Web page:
I can not remember what disease my bees had -I think it was a virus but not the same as that in USA or Europe probably local. Where I was living was mainly native bush and remnants of orchards that were not well looked after. We had about twenty citrus tees and assorted other fruit trees and never sprayed.

    Here is the whole wiki post http://en.wikipedia.org/wiki/Colony_collapse_disorder You can not believe everything on wiki. You will know that there were ‘green” editors such as William Connolly who removed any scientific fact he did not like and put in his own slant. He was supposedly banned but still pops up.
    I put up a post on wiki (unrelated to environment) and had to battle to keep it to historical and correct technical facts by referring to actual original references. In the end I had to give up correcting opinions by individuals who did not understand the technology.

  11. handjive June 14, 2013 at 6:43 am #

    13 June 2013:
    Harsh winter hits honey bees: Number of colonies who did not survive up by a third

    http://www.dailymail.co.uk/sciencetech/article-2340682/Harsh-winter-hits-honey-bees-Number-colonies-did-survive-third.html?ITO=1490&ns_mchannel=rss&ns_campaign=1490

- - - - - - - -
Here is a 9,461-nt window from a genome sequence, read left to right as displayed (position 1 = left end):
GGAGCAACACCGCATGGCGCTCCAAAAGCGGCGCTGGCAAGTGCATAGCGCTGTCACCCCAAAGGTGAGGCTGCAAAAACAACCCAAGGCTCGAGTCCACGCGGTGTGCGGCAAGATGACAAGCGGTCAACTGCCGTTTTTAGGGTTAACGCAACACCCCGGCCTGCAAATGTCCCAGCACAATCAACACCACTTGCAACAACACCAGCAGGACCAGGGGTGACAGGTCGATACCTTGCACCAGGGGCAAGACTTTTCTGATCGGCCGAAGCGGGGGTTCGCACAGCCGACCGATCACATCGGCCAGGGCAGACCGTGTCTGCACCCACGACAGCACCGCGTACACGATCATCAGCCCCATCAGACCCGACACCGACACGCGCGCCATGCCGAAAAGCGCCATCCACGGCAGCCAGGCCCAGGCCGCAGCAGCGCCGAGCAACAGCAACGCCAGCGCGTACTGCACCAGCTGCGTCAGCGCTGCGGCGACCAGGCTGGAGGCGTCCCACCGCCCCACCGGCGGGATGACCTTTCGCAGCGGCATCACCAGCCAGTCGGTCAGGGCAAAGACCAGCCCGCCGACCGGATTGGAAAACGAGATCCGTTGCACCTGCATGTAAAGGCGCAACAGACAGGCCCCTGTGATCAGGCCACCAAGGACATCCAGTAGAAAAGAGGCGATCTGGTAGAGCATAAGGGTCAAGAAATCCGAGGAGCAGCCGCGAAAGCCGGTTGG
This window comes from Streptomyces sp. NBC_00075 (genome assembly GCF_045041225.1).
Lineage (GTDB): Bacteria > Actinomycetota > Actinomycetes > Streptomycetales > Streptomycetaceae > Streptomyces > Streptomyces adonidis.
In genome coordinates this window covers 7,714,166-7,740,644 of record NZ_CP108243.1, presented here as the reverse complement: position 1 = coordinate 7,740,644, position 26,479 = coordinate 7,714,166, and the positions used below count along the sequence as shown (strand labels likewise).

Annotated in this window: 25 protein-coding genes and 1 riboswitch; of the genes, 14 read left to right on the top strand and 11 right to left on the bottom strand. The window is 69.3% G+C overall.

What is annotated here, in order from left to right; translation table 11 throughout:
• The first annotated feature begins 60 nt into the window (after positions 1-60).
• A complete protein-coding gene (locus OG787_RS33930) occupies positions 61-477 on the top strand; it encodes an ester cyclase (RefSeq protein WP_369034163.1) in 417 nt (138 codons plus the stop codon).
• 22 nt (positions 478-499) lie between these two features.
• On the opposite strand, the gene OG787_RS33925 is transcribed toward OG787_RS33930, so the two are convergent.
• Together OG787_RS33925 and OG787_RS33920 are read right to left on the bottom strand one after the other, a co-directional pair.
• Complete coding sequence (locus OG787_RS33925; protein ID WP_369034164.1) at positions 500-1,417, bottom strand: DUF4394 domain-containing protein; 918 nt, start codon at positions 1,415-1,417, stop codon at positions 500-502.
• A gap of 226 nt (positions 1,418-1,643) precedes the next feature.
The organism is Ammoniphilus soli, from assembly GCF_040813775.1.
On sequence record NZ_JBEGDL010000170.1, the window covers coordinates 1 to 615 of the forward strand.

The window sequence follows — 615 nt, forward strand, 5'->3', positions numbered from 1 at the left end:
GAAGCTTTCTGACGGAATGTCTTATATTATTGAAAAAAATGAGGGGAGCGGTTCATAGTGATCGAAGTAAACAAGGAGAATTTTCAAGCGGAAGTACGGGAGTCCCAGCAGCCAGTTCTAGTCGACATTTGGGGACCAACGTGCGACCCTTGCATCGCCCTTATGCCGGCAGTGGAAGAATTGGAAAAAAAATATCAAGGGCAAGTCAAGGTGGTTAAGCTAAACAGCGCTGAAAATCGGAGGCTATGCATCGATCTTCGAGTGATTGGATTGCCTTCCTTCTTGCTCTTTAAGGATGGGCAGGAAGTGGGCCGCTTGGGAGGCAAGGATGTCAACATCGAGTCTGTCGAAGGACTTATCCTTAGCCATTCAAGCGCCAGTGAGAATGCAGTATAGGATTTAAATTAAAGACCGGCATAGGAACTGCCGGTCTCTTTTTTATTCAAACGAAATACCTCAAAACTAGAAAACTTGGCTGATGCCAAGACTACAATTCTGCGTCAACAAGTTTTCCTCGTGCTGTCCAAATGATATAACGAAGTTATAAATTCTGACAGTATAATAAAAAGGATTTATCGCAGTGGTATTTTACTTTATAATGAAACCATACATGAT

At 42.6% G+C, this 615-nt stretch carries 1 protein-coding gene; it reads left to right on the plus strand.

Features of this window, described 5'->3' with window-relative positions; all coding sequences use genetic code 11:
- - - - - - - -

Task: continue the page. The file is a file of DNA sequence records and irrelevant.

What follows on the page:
12. kuhnkat June 28, 2013 at 12:41 pm #

    John Sayers,

    There has been direct testing with neonicotinoids with bees. Unless the farmer is overspraying there should not be a problem. This is stupid as roundup and GMO’s are designed to reduce the need for spraying!!! Spraying where bees are active is going to leave too much of the chemicals.

    Still, I am amazed that beekeepers are not on farmers backs to NOT spray when they have their hives in the area. Recently there was a loss of a large number of hives in Florida. There were the usual accusations about the cause. Turned out the county was using both spray trucks and aerial spraying of insecticides to keep down mosquitoes. Seems the farmers were unaware that BOTH insecticides are TOXIC to bees and had not taken any precautions. Apparently the county had also not done anything special even though they must have known there are a number of commercial bee keepers in the area!!!